Me: What response have you gotten from your role in Leo from the
audience? Was there a criticism or some sort of negativity?
Trevor: The response has been astoundingly positive! In fact, I was even a little alarmed that there were was no, so to speak “hate” from the online community and I’ve happy about that. I guess the only negativity came from myself. A performer is always his own biggest critic, I guess.
Me: Do you think that the average Kenyan teen would make it in this
tightly competitive industry?
Trevor: The average teen? Uh, well I don’t think that anything or anyone “average” could thrive in the kind of world we live in today. The competition is insane and standards of competence keep going higher and higher. You need something special to distinguish yourself from the crowd, and I think that applies to every area of life.
Me: What is your favorite musical instrument?
Trevor: That’s not a question I hear everyday. Um, I love the sound of cellos and harps. My God, I’d kill to take harp lessons!
Me: Your favorite book?
Trevor: Why are you torturing me like this! Honestly, whenever I pick up a new book I feel as if it’s the best I’ve seen so far. But recently, Khaleed Hosseini’s ‘A Thousand Splendid Suns’ blew me away, as well as Dan Brown’s ‘Inferno’.
Me: How do you explain your non-mainstream character in what you do,
how you do it, and the way you think?
Trevor: I wish I could explain the direction my career has taken, but it amazes me as well! I just got into it to do a few commercials and maybe get a little cash on the side. Actually I was 8 when I started this and I didn’t much about money, it was more about trying new experiences and skiving school (not that I’m condoning it) and now it’s enormous. When taking on a role I must always read the script thoroughly, even to a point that I know my co-actors’ lines – just so I can wrap my head around the mindset of the character. I even write notes on him, and simulate scenarios and try to imagine what my character would do. I remember when I was rehearsing for my school play in November, my role was so conflicted and twisted that often I would shout at my friends in frustration from the voice of the character. It’s all about becoming the person, and not just pretending you are.
Me: Art and class work can be challenging, man. How do you get it done?
Trevor: With difficulty, believe me. I’m in boarding school right this minute. It needs great time management skills and dedication. You have to remind yourself that even thought you’re working, your education is still vial because acting is a fickle business, it could all just end tomorrow. Unfortunately, security in acting doesn’t exist, but a worthwhile education gives you all the security in the world. That’s what keeps me going.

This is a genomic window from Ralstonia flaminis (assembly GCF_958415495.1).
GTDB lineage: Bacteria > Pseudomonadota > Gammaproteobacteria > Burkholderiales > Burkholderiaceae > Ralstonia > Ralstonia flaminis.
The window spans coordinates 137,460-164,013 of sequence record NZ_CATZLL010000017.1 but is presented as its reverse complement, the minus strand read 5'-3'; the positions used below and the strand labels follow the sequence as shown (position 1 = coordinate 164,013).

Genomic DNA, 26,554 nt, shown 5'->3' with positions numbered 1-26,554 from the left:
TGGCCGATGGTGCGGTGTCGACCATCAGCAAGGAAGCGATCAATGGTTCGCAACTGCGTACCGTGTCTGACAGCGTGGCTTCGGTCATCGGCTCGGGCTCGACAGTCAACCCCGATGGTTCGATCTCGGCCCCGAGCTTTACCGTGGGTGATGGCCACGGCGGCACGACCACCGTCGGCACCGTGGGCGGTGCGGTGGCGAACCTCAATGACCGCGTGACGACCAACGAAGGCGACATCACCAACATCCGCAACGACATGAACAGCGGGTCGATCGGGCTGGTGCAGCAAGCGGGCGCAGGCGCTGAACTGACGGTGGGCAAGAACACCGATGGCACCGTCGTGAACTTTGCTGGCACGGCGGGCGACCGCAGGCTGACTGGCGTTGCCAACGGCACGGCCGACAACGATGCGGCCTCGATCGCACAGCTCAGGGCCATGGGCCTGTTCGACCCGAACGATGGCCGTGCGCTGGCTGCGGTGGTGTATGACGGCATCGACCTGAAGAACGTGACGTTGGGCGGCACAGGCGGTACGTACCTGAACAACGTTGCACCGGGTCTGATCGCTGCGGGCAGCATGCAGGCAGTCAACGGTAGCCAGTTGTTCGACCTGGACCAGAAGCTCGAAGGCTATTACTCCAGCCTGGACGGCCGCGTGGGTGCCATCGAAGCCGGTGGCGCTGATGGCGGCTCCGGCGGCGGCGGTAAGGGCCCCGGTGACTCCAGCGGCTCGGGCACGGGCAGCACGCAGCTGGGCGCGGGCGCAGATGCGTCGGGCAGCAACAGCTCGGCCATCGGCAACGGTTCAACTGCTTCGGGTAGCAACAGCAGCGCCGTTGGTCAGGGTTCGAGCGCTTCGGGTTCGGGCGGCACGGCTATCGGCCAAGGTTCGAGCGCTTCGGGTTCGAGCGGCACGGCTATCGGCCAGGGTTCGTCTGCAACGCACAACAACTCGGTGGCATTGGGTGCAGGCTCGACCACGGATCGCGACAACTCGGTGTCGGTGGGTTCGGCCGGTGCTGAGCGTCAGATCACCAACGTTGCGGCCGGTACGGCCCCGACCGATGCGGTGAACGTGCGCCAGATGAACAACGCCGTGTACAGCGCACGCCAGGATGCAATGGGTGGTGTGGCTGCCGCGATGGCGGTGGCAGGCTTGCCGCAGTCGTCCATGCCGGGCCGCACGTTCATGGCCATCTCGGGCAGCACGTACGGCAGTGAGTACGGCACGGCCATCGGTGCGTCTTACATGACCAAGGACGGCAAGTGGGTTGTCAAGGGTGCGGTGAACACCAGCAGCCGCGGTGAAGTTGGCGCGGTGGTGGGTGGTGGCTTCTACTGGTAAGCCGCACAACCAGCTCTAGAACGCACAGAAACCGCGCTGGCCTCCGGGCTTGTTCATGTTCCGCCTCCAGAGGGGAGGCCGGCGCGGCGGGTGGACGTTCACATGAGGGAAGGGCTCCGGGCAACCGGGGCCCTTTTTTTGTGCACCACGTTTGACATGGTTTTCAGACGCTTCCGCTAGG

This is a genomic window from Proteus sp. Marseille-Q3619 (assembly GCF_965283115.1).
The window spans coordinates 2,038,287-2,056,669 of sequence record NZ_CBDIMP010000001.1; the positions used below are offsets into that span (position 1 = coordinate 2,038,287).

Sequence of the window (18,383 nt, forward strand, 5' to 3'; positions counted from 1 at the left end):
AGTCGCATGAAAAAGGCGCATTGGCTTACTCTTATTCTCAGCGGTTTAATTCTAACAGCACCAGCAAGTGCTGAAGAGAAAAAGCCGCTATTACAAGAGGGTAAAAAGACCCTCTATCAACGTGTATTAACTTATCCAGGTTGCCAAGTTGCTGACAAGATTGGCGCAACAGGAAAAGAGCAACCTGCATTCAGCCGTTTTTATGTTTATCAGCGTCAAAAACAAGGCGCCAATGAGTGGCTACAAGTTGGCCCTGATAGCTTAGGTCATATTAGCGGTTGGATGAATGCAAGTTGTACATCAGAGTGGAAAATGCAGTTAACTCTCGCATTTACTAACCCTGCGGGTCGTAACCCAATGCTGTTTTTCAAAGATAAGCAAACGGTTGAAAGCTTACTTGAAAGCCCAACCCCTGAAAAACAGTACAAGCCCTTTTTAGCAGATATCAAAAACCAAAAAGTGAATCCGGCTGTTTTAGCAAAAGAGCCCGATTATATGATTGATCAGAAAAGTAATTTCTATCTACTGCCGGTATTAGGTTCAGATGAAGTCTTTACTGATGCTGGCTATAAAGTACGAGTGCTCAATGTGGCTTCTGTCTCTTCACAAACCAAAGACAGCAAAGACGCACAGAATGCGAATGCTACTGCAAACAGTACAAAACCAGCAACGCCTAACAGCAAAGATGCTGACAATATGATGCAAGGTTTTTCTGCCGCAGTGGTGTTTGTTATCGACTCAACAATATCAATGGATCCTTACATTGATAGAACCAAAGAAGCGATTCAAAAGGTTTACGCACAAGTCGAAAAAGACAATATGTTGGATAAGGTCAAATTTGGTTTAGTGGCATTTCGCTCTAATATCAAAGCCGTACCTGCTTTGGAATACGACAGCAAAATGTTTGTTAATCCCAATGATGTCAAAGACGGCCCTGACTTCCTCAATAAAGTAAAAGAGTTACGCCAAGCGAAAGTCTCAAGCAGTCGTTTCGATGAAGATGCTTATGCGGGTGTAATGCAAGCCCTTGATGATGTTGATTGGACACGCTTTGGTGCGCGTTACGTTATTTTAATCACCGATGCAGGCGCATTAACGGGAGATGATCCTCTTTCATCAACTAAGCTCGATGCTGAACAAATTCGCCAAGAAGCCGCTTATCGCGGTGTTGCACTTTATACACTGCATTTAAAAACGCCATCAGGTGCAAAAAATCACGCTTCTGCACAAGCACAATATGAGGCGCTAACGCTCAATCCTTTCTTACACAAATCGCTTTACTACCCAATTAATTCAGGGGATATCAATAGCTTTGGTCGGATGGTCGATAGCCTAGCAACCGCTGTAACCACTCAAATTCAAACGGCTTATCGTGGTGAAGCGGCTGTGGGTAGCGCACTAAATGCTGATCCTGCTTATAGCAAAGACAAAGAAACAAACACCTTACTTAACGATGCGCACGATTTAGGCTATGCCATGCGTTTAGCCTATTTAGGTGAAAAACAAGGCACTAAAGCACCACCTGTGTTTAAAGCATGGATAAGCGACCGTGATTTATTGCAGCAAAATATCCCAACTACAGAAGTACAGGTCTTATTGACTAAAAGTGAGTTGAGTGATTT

Me: With the year 2014 year seeing a string of Hollywood releases that
are movie adaptations, say Maze Runner, Divergent, Lone Survivor,
Captain America: The Winter Soldier; which Kenyan book would you want
to see on the big screens?
Trevor: Yes, I particularly loved the book Divergent! I’ve always had a soft spot for political movies and so Wahome Mutahi’s epic “Three Days on the Cross” is my obvious choice. With a good screenplay (written by me) and a good director, that adaptation could challenge the likes of Captain Phillips!
Me: What is your biggest challenge so far?
Trevor: Eish, why so serious? Everyday is a challenge. But the biggest challenge of all, is remembering that despite my many personal hurdles I’m a public figure and I must act as such and conduct myself as such.
Me: Recently, Transformers director Michael Bay had a meltdown on
stage at a Samsung news conference, whole campaigning for Samsung’s new curved 4K television. This happened when the autocue jammed, and he walked offstage. How would you advice budding actors on coping withstage fright?
Trevor: Don’t fight the stage fright, but channel it into passion for you performance and DON’T LET IT SHOW. Even after doing this as long as I have, my heart drops every time I have to make a public announcement or go on stage. I guess, if you are nervous on stage then it’s a sign that what you’re doing matters to you and that’s good. Stage fright never ends!
Me: Favorite travel location and dish?
Trevor: I’m a sucker for sushi and/or Italian, you don’t even know! I love Far East Asia and all its culture, so maybe South Korea. But if I had the choice to pack up and relocate to Florence, Italy I wouldn’t think twice!
Trevor has a bright future ahead, and he’s truly aboard an unstoppable train to success! Watch this space for the official interview to get to know more about him and spread word!
You can watch the movie trailer here: http://www.youtube.com/watch?v=JGje8WPWqvc